Bowel Cancer Screening

The New Year kicked off with a Motion of No Confidence being put forward by Deputy Mike Hadley against the health and Social Services Department. I spoke on behalf of the Public Accounts Committee.  The purpose was not to comment for or against the motion, but to inform Members of the facts from a financial scrutiny point of view.

Sir, I will be speaking on behalf of the Public Accounts Committee.

However, let me make it very clear from the start that, whilst individual members of the Committee may have their own views on the motion of no confidence the Public Accounts Committee has no opinion on the matter.

The Committee considered it necessary, given the context in which the motion of no confidence was proposed, that we comment in relation to the figures provided in relation to bowel cancer screening and the findings from our recent report into HSSD’s financial management in so far as it relates to the Motion.

I will firstly focus on the financial information recently provided by HSSD in relation to bowel cancer screening.  The Committee welcomes the publication of the internal report on this topic and notes the Department’s acknowledgement that there was an underspend on this budget of £87k in 2012 and £156k in 2013.

Whilst we have had limited time to analyse the information, it is evident to the Committee, that there are questions surrounding both the level of the original budget and actual expenditure.

In October 2011 the States approved, as part of the SSP, a budget of £294k for the first year and then £328k on an on-going basis.  This was based on the business case produced by HSSD. It would be logical to assume that a budget request would be based on the additional costs that would be required to undertake that service.

However, it is clear that not all these costs have been incurred as some elements of the work have been absorbed by existing staff. Whilst it would appear that this has not prevented the service from running, we note the comment that it may have had an effect on workload elsewhere.

However, we do question whether the original budget needed to include the level of pathology costs indicated given that this is a tiny fraction of the annual workload undertaken by the laboratory.

Therefore, we agree with the statement made in the internal evaluation report undertaken by HSSD that the budget allocation included a higher allocation than was actually required, although we don’t necessarily agree that this is because of the reduced cohort. The underspend therefore should be seen in this context.

The Committee noted that the initial business case allocated £45k for an IT system from capital expenditure, but that at present it appears that a system to support this screening requirement has not been implemented and this is causing major difficulties for the staff. There appears to be no reason given in the report why this system has yet to be implemented when it would clearly allow staff to make more effective use of their time. It may also reduce the need for additional staff time should numbers screened increase.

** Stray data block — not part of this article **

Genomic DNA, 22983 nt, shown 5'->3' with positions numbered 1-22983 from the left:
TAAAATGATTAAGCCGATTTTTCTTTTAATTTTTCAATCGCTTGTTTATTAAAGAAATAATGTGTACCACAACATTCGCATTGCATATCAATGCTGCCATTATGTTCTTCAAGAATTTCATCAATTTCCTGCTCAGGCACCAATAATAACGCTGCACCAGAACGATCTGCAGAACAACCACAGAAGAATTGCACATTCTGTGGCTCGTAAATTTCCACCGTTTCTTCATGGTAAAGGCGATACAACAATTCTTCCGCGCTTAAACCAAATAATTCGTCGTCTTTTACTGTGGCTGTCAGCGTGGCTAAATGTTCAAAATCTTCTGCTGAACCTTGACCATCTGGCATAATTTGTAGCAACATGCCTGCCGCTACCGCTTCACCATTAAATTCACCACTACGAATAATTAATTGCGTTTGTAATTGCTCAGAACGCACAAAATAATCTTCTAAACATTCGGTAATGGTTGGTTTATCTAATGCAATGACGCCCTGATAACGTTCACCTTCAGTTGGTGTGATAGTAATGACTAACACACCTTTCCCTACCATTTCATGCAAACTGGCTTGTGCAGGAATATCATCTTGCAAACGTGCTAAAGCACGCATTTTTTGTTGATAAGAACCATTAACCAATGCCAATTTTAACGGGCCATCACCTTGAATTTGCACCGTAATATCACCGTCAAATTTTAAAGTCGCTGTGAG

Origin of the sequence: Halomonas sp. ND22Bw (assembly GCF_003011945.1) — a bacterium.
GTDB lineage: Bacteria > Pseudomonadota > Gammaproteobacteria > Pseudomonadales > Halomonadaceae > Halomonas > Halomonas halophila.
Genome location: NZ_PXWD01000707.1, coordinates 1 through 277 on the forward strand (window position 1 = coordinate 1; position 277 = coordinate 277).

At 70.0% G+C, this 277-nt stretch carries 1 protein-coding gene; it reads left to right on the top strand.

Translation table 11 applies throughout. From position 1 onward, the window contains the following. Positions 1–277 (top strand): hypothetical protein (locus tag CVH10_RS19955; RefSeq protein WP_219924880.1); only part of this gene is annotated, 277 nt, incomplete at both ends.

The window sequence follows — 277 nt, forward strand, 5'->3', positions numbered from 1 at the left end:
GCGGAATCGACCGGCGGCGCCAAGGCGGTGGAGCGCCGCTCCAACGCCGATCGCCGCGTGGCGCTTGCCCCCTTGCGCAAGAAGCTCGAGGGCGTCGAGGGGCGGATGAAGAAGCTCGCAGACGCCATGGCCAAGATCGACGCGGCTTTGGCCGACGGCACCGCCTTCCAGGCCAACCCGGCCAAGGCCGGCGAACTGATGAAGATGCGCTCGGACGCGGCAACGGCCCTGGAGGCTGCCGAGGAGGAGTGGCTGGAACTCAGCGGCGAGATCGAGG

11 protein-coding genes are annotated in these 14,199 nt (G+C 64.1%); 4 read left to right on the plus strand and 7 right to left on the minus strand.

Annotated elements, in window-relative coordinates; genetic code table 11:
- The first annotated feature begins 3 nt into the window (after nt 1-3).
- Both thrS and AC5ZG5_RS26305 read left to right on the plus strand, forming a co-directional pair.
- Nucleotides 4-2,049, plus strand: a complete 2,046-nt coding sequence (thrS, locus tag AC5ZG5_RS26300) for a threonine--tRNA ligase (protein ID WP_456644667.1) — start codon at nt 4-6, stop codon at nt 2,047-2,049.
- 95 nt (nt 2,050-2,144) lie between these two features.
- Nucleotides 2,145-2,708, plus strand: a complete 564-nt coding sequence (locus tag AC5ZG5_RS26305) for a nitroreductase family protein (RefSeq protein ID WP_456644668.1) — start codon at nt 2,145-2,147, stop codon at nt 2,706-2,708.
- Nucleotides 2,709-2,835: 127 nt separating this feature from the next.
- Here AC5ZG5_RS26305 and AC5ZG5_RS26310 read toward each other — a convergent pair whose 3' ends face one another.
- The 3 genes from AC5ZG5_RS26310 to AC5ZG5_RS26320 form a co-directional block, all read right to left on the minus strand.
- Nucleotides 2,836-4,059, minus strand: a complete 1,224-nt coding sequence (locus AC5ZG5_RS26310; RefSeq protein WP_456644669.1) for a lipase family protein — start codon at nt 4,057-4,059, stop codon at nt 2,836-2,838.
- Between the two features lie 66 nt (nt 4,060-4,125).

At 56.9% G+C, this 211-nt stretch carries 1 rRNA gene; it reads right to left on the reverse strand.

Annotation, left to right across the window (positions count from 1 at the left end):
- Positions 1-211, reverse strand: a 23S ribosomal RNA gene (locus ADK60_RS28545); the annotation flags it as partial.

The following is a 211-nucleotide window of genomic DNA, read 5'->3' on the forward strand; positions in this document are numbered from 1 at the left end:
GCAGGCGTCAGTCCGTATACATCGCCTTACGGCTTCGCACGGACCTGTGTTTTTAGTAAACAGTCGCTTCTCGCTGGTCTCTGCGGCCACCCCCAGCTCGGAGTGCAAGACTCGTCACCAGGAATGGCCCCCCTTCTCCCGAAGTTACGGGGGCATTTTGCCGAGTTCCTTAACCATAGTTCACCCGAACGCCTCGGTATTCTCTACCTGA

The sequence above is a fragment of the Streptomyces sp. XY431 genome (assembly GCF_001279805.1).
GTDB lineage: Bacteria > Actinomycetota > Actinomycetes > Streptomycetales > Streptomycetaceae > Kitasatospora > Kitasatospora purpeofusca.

In the initial proposal document it states that there would be a tendering process for the full programme to obtain best value for money and that costs obtained from local tenders would be benchmarked against those available from UK providers to ensure value for money is achieved prior to any contract award. It would appear that such a process was not undertaken. It cannot therefore be assumed that we are getting value for money until that review is undertaken.

The Bowel Cancer Screening service is minor in cost terms when compared to the overall HSSD budget, around 0.3% in fact. But, the issues identified merely serve to confirm the Committee’s findings in its recent report that financial management in the period reviewed had been weak.

However, the Committee found that financial management was improving.  Indeed, one of our recommendations is that T&R should provide an oversight role with a clear focus on enhanced communication. It is therefore encouraging to see that T&R have assisted HSSD in terms of verifying figures, albeit that it has come with certain caveats.

The PAC report into financial management within HSSD made it clear that matters have not been helped by frequent Board changes and, as such we have recommended that during the transition of Board membership, there is a need to focus on knowledge transfer, specifically with regard to financial matters. The Committee is also of the view that more generally there should be financial expertise on all Boards and such a requirement is imperative for a Department responsible for over £100m of annual expenditure.

This particular issue just emphasises the fact that the States of Guernsey needs to determine and prioritise the services it wishes to provide and decide how these will be delivered in the most sustainable manner for the future. Until we do that we cannot be assured that we are getting value for money from our expenditure on health and social services provision.

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